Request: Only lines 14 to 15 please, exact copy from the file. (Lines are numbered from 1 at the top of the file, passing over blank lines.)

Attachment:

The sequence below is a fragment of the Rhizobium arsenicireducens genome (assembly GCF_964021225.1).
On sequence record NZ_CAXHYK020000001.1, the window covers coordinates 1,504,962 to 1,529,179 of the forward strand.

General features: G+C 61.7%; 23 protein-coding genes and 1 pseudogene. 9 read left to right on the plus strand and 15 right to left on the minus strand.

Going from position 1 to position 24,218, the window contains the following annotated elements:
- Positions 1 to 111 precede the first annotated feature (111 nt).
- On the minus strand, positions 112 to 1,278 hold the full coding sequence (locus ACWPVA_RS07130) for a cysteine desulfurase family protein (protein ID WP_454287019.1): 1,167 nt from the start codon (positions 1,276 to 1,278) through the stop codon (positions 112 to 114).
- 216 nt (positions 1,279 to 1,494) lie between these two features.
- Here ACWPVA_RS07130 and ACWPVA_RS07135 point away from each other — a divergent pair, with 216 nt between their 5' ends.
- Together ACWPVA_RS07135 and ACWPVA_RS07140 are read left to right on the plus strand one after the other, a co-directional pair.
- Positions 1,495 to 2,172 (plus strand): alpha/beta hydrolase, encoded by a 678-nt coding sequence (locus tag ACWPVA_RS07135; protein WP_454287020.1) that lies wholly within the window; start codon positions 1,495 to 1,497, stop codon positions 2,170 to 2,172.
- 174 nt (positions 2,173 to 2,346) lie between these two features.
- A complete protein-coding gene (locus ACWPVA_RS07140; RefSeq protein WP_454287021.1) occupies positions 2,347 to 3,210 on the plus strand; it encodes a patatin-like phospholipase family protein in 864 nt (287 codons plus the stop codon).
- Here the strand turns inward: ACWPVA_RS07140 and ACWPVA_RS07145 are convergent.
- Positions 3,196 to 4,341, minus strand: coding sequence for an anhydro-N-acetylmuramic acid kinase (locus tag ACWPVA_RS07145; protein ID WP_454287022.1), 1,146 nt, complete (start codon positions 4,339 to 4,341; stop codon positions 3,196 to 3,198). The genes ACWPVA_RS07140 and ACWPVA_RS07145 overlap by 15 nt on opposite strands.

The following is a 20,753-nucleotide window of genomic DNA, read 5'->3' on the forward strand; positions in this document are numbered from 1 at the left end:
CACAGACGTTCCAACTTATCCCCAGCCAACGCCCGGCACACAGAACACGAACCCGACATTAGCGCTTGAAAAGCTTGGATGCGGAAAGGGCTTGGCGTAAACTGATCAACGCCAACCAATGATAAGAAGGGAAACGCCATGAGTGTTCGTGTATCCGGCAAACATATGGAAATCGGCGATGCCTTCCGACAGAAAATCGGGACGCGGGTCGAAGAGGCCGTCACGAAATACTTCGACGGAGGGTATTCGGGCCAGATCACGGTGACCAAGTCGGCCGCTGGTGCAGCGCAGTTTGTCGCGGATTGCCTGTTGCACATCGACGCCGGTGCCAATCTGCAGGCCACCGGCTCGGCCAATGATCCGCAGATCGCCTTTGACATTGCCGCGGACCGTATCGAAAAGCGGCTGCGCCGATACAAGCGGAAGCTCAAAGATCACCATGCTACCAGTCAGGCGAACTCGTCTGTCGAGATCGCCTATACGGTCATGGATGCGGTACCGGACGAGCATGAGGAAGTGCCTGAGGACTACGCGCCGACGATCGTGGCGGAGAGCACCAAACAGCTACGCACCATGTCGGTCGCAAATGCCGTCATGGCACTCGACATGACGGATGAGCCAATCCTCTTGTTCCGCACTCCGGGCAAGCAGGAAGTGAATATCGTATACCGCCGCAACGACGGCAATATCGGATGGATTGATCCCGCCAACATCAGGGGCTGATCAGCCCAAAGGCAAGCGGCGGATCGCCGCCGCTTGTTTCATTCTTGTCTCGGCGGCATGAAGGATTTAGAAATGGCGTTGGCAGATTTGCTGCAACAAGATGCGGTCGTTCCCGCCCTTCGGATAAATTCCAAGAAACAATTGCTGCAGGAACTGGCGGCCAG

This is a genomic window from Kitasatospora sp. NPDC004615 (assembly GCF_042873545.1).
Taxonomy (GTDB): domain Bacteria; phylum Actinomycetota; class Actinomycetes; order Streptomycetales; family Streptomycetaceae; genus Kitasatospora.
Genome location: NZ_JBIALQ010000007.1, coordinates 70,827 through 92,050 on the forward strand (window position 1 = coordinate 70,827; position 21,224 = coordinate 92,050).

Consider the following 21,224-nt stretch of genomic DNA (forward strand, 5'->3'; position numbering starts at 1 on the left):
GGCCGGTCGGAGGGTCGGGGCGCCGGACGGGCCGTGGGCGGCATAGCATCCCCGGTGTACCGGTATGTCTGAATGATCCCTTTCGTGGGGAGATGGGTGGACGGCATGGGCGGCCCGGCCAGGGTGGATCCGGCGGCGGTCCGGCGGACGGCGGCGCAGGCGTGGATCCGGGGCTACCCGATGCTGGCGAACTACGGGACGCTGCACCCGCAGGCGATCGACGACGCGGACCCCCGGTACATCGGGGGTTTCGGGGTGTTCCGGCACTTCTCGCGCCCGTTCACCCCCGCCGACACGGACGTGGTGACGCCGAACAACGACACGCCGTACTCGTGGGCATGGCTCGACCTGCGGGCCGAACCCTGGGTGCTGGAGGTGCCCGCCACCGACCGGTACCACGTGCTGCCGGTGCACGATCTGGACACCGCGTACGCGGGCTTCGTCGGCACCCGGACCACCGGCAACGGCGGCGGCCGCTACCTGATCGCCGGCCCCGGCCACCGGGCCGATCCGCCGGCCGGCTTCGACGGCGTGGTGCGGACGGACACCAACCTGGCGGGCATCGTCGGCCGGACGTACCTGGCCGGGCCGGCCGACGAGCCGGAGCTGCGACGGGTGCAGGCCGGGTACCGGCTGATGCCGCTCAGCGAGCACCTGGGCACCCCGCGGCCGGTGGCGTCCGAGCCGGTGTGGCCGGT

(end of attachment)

- Positions 3,196 to 4,341, minus strand: coding sequence for an anhydro-N-acetylmuramic acid kinase (locus tag ACWPVA_RS07145; protein ID WP_454287022.1), 1,146 nt, complete (start codon positions 4,339 to 4,341; stop codon positions 3,196 to 3,198). The genes ACWPVA_RS07140 and ACWPVA_RS07145 overlap by 15 nt on opposite strands.

The following is a 20,753-nucleotide window of genomic DNA, read 5'->3' on the forward strand; positions in this document are numbered from 1 at the left end: